The book has a striking hard cover. The title is appropriate and gets further substantiated by a pin pointing sub title that says—STORIES FROM INDIA’S FAULT LINES. It is well presented in terms of font and flow. But it is still not a very moving book. As it swings between, diverse chapters and the personal memoir and does not have a linear penetrating plot. And it goes on and on. Sure intermittently it has interesting frills. As a messenger she has reported the happenings in the most erudite style, but has not presented too much of her own view points. She also touches upon the Gulabi gang of Uttar Pradesh that once operated in full flow. At places the narration is quite pungent when you compare it with the topic. Chapter deals with women’s issues, especially rape where it also cites three other cases. But then there are no incites or suggestions to solve the menace. She also goes on to describe the methodology of women politicians and about the callousness of women officers who are not sensitive to women’s cause. Superwoman versus supermom is comparison she draws quite artfully.

THE COST OF WAR

    This chapter by and large takes you through the sad tale of Kargil War. During the war Barkha was often seen near the the LOC. It was well covered by the channel she was working for, then. I’m sure. She must be carrying evocative memories about it. Such memories don’t die. Rather, you carry them to your grave. In this chapter, she even goes on to describe the role of Brajesh Misra, principal secretary and national security advisor to Prime Minister Atal Bihari Vajpayee in quite a detail, which you won’t come to know unless you read the book. She even elucidates the role that the diplomats of India played in bringing the war to an end, together with the balancing act of the US. She throws up some good war statistics. But she could have vented her views more ferociously. The chapter has a lot of stuff from ground zero.

    It fleshes out some good war statistics. It also hazily talks about gun configurations. The chapter explicates extensively, about the various wars with Pakistan and even the border skirmishes with China. She mixes the blend of her career and the Kargil war quite efficiently. For the general public doesn’t know what all goes on behind the scene and this is where she makes a killing. Excellent and moving description about martyr’s cremation.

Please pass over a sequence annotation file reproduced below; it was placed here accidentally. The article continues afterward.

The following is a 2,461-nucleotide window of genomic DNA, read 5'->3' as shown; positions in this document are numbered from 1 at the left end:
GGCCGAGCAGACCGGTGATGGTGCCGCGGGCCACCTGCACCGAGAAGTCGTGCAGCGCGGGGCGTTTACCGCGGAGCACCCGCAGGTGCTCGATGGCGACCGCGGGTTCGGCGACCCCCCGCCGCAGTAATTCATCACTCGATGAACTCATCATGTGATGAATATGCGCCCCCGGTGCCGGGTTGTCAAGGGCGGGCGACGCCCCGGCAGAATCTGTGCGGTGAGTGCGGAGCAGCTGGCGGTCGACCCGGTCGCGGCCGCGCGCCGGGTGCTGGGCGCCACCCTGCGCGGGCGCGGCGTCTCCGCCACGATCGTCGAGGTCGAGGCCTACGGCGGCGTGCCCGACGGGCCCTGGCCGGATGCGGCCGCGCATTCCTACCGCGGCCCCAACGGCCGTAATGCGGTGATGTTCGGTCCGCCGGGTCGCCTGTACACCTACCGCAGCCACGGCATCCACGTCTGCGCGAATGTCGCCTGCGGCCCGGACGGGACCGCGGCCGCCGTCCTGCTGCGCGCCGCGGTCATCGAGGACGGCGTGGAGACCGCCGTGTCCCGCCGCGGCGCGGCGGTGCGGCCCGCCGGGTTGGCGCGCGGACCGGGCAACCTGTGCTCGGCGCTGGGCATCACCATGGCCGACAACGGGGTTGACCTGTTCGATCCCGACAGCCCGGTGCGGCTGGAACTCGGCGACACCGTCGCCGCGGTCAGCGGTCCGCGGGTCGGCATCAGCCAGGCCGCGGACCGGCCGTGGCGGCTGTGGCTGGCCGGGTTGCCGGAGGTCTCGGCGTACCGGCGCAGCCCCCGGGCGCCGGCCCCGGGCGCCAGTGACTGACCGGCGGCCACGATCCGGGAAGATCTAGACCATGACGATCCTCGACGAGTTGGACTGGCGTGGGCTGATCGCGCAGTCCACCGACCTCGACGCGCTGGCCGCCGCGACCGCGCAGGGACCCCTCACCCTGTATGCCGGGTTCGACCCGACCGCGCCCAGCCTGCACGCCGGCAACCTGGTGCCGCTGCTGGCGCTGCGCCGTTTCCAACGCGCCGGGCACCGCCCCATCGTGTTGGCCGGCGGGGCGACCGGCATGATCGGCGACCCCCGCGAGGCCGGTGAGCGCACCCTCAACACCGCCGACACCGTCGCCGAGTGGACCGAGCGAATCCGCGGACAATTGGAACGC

The sentence that moved me was, ‘And so in Kargil without snow shoes or proper high-altitude gear, Vishal and other first-time troops literally crawled their way up to peaks as high as 18,000 feet, where the temperature slipped to as much as ten degrees below zero to fight for the honour of their platoons and regiments.’

TERROR IN OUR TIME

    The chapter covers the gory parliament attack of 2001. It also gives a good account of, the history of terrorism in modern India. In this the lady author covers selected terrorist attacks. She gives a wide coverage of 26/11 Mumbai attack, describes Ajmal Kasab’s episode in detail. And how, in that moment of disaster, communities come together in Mumbai’s Zaveri bazaar. Narration is good and content is extensive. She also sketchily talks about farmer’s suicide. As a true messenger she reports whatever is happening in India. She talks about various issues without any solutions. Then she goes all over and even touches upon Sheena Bora murder case in page 95. She then even adds Samjhauta express and Malegaon blasts. A lot of it is the same and reverberates in your mind as news items of those times. But yes there are some finer points too, which were kept under the carpet, which is interesting. ‘Extremism is a bigger threat than terrorism’ she hears from another VIP.

    But in the ultimate analysis I would ask. If such books even reach the think tank of the dispensation to act upon, or they just get into their personal libraries and sit their as literary accolades. She further makes an important point–200 districts have Maoist movement—India’s red corridor. Where, she richochet’s some good statistics. And gives a good hidden perspective of India, overall.

IN THE NAME OF GOD

    She covers Gujarat riots together along with with the rapes that happened in 2002. A lot of it is a recount of recent history. How kar-sewaks were murdered and Muslims were massacred as a consequence of that. But she nowhere blames the media for reporting inflammable stuff. Rather she rarely points a finger at the media. She covers Gujarat riots in great detail but has less to say about the sentiments of the relatives of the kar-sewaks who were murdered in Godara. The narration appears as catchy news reports without author’s own modulation. She talks about the strong points of Indira Gandhi. She covers Babri Masjid demolition too. And compares the trinity– Narsimha Rao, Rajiv Gandi and Rahul Gandhi